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Written by an expert in the game industry, Christer Ericson's new book is a comprehensive guide to the components of efficient real-time collision detection systems. The book provides the tools and know-how needed to implement industrial-strength collision detection for the highly detailed dynamic environments of applications such as 3D games, virtual reality applications, and physical simulators. Of the many topics covered, a key focus is on spatial and object partitioning through a wide variety of grids, trees, and sorting methods. The author also presents a large collection of intersection and distance tests for both simple and complex geometric shapes. Sections on vector and matrix algebra provide the background for advanced topics such as Voronoi regions, Minkowski sums, and linear and quadratic programming. Of utmost importance to programmers but rarely discussed in this much detail in other books are the chapters covering numerical and geometric robustness, both essential topics for collision detection systems. Also unique are the chapters discussing how graphics hardware can assist in collision detection computations and on advanced optimization for modern computer architectures. All in all, this comprehensive book will become the industry standard for years to come.
Covers mathematical concepts that are needed to develop 3D game programming and graphics.
Flash has long been one of the most approachable, user-friendly tools for creating web-based animations, games, and applications. This has contributed to making it one of the most widely used programs for creating interactive web content. With each new version of Flash, ActionScript, its built-in scripting language, has become more powerful and a little more complex, too. ActionScript, now at version 3.0, has significantly matured as a programming language, bringing power and speed only previously dreamed about to Flash-based animation, going far beyond traditionally used keyframes and tweens. The material inside this book covers everything you need to know to harness the power of ActionScript 3.0. First, all the basics of script-based animation and setting up an ActionScript 3.0 project are covered. An introduction to object-oriented programming follows, with the new syntax, events, and rendering techniques of ActionScript 3.0 explained, giving you the confidence to use the language, whether starting from scratch or moving up from ActionScript 2.0. The book goes on to provide information on all the relevant trigonometry you will need, before moving on to physics concepts such as acceleration, velocity, easing, springs, collision detection, conservation of momentum, 3D, and forward and inverse kinematics. In no time at all, you'll both understand the concepts of scripted animation and have the ability to create all manner of exciting animations and games.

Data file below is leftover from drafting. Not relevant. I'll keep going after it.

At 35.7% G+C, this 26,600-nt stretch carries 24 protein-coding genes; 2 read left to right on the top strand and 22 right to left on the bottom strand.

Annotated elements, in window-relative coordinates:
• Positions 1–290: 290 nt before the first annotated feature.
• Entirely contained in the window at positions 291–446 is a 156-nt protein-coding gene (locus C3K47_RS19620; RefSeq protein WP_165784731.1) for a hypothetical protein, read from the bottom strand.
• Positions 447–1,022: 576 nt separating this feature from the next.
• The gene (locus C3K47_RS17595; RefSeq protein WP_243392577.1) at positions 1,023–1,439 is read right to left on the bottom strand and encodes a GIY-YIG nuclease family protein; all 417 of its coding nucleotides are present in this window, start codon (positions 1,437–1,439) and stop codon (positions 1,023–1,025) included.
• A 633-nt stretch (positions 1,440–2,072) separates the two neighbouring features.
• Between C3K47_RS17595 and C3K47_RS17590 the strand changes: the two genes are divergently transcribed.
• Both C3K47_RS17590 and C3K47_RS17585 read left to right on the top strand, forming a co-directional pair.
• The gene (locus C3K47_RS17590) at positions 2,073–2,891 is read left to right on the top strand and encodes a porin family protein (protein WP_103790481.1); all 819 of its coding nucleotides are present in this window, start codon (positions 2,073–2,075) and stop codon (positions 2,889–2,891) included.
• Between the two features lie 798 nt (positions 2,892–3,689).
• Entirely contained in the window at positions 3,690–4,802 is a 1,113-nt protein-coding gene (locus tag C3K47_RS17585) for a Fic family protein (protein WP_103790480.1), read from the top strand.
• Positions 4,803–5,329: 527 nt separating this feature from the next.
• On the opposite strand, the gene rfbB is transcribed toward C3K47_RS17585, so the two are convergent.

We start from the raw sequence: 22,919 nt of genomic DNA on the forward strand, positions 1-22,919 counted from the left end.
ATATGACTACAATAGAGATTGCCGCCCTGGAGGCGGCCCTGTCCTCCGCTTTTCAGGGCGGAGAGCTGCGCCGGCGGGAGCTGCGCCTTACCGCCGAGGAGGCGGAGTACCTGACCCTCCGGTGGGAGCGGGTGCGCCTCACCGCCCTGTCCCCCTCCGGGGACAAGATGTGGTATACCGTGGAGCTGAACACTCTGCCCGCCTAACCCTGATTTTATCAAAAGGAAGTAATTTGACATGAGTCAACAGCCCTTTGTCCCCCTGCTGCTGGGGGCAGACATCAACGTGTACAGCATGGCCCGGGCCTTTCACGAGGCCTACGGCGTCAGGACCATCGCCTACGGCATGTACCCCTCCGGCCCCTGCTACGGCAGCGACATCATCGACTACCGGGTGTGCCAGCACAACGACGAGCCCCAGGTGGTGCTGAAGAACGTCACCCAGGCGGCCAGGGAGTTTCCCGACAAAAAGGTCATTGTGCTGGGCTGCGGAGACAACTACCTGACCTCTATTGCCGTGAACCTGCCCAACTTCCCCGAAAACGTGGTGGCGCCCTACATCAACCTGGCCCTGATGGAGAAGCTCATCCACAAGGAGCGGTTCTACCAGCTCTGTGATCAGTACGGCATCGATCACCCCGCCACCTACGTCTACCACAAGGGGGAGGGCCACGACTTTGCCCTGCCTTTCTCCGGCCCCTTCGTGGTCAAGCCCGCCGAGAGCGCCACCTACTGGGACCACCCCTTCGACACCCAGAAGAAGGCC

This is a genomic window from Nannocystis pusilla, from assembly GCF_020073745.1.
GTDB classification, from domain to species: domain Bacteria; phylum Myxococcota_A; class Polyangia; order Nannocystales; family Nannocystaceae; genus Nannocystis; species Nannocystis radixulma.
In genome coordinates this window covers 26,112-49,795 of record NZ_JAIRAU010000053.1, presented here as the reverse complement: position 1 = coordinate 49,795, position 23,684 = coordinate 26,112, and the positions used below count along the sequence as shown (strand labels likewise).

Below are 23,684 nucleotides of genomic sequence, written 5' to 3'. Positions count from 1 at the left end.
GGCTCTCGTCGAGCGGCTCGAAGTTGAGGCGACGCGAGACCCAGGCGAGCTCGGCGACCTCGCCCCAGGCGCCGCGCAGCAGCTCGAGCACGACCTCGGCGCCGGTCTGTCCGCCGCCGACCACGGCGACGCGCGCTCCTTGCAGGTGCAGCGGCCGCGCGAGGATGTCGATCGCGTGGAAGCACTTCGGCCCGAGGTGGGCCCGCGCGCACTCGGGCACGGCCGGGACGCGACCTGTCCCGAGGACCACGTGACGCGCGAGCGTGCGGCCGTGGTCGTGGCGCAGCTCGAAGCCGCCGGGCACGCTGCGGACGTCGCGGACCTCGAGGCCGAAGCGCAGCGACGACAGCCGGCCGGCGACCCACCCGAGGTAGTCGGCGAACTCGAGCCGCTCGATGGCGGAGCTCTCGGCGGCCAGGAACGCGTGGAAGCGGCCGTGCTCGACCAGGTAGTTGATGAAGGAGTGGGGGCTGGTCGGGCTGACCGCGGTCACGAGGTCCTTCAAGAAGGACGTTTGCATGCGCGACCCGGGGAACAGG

*Shows how to create realistic action games without assuming college-level Physics (which the majority of gamers won't have); includes necessary physics and mathematics *Ideal for all budding games programmers, with example code in Java, C#, and C *Complements Apress's platform-specific gaming books, like Advanced Java Games Programming and Beginning .NET Games Programming with C#, and the forthcoming Beginning .NET Games Programming in VB.NET *Palmer has strong contacts in the Microsoft Games Division and Electronic Arts, a major gaming producer.
This handbook carefully describes each step in the creation of a robust, usable physics engine. It introduces the mathematical concepts in a clear and simple manner, keeping to high-school-level topics and building a physics code library as it goes. The CD-ROM includes the source code for a complete physics engine of commercial quality.
Physics is really important to game programmers who need to know how to add physical realism to their games. They need to take into account the laws of physics when creating a simulation or game engine, particularly in 3D computer graphics, for the purpose of making the effects appear more real to the observer or player.The game engine needs to recognize the physical properties of objects that artists create, and combine them with realistic motion. The physics ENGINE is a computer program that you work into your game that simulates Newtonian physics and predict effects under different conditions. In video games, the physics engine uses real-time physics to improve realism. This is the only book in its category to take readers through the process of building a complete game-ready physics engine from scratch. The Cyclone game engine featured in the book was written specifically for this book and has been utilized in iPhone application development and Adobe Flash projects. There is a good deal of master-class level information available, but almost nothing in any format that teaches the basics in a practical way. The second edition includes NEW and/or revised material on collision detection, 2D physics, casual game physics for Flash games, more references, a glossary, and end-of-chapter exercises. The companion website will include the full source code of the Cyclone physics engine, along with example applications that show the physics system in operation.